Speaking of Oral Health

Everyone wants to have a gorgeous smile, but it often takes a trip to the dentist before most of us get serious about the health of our teeth and gums. It’s important to remember that oral health is a big component of overall health for everyone – from toddlers, to children, to teens and of course as adults. Oral health can also predict the quality of our lives down the road, as many chronic, noncommunicable diseases have similar risk factors – and can even cause major tooth decay and gum disease.

According to a study updated in 2021, the percentage of North Dakotans experiencing tooth decay, tooth loss and gum disease has improved significantly in the past two decades, yet many families still lack access to important dental treatments. For every adult without medical insurance, there are three who don’t have dental insurance. This need is even greater for members of some racial and ethnic groups — for example 3 in 4 Hispanics and non-Hispanic Black adults have an unmet need for dental treatment. Also, most people in lower income brackets still struggle to find affordable dental care.

What causes cavities anyway?

Tooth decay is caused by bacteria and other things, including food (sugars and starches) that is left on teeth. The “sticky” kind of bacteria is called plaque, which forms on your teeth constantly and turns these foods into acids that destroy tooth enamel.

Kids and Oral Health

Good oral health habits should start with baby’s first tooth, especially since the enamel on children’s teeth is not as hard. According to the Centers for Disease Control and Prevention (CDC), dental cavities are the most common chronic disease in children and teens in the United States.

Tooth decay can have impacts that go far beyond the mouth, too. In addition to the pain of a sore tooth, and a higher risk of new decay in other teeth, the CDC notes that children with cavities miss more school and receive lower grades, and they may also experience lower self-esteem as well as issues with social development.

Adults and Oral Health

According to the CDC, over a quarter of Americans (26%) have untreated tooth decay, while almost half (46%) of all U.S. adults 30 years or older show signs of gum disease. In North Dakota, 34.4% of adults had lost six or more of their natural teeth due to decay or gum disease. Nationally, this number is 34%. Unfortunately, problems stemming from tooth decay and gum disease increase as we age. This increase may be due to problems with saliva production, receding gums, difficulties flossing and brushing because of poor vision, cognitive problems and physical limitations as we get older.

If left untreated, cavities and gum disease can lead to tooth loss. Most oral diseases and conditions also share risk factors with many leading causes of death such as heart disease, respiratory illness and diabetes.

8 Tips for Oral Health

Thankfully, most tooth decay, gum disease and oral health problems are preventable. To keep your family’s smiles healthy and bright, the CDC recommends these oral health tips:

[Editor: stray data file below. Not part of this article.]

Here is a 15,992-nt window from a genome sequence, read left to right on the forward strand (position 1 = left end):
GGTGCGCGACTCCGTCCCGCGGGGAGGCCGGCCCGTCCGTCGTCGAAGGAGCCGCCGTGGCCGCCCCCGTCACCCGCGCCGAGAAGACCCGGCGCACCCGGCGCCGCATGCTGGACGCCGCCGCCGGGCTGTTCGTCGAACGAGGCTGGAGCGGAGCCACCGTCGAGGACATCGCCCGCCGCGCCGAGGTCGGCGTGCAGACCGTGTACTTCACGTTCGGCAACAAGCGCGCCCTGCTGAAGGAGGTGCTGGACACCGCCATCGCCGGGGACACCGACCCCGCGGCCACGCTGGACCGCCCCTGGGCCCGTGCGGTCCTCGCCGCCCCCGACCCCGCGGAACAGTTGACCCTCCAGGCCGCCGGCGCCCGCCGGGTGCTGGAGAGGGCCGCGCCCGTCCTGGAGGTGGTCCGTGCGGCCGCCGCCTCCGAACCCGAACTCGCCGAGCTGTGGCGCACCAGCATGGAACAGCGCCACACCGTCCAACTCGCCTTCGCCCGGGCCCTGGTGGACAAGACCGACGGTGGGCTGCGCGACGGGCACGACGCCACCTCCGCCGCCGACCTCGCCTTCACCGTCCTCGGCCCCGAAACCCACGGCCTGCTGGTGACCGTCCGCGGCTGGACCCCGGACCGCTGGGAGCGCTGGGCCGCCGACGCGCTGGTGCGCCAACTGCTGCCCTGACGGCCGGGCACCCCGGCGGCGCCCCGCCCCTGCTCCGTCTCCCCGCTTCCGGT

1. Brush your teeth thoroughly twice a day and use a fluoride toothpaste.
  2. Floss daily between your teeth to remove as much dental plaque as possible.
  3. Visit your dentist at least once a year, even if you have no natural teeth or have dentures.
  4. Don’t use any tobacco products. If you smoke, quit.
  5. Be sure to use alcohol in moderation.
  6. If you have diabetes, work to maintain control of the disease. This will decrease the risk for other complications, including gum disease.
  7. See your doctor or dentist if you have sudden changes in taste and smell. (Remember, this can also be a symptom of COVID-19.)
  8. If you’re caring for someone else like an older adult, help them brush and floss their teeth.

Bonus TIP: Prevention with Good Old h2O

You can do something else each and every day to improve your oral health: drink tap water! Tap water contains fluoride, a mineral that protects teeth from cavities. The CDC reports that drinking fluoridated water reduces cavities by 25% over our lifetime. In North Dakota, more than 96% of the population is served by a community water system that is fluoridated. Nationally, this is only 73%. Children living in communities with fluoridated tap water have fewer cavities than children whose water is not fluoridated. All sources of water — lakes, rivers, and groundwater — contain some fluoride and most cities adjust the naturally occurring fluoride in the water to levels for maximum cavity reductions. Bottled water does not contain fluoride.

In addition to preventing tooth decay, water is the healthiest drink that children or adults can consume. Drink more water to:

  • Stay hydrated
  • Protect your joints
  • Keep your body at the right temperature
  • Maintain a healthy body weight
  • Reduce the risk of diabetes

If you’re living in our great state, there’s even more good news. Most of the tap water that public water systems provide in North Dakota contains just the right amount of fluoride! In fact, nearly 690,000 citizens receive fluoridated tap water, placing North Dakota in the top five of all U.S. states. 

Remember, you can start practicing these tips for oral health at any age! You’ll be healthier overall – AND you’ll have a dazzling smile! For more information, visit the HHS Oral Health program website at hhs.nd.gov/health/oral-health-program.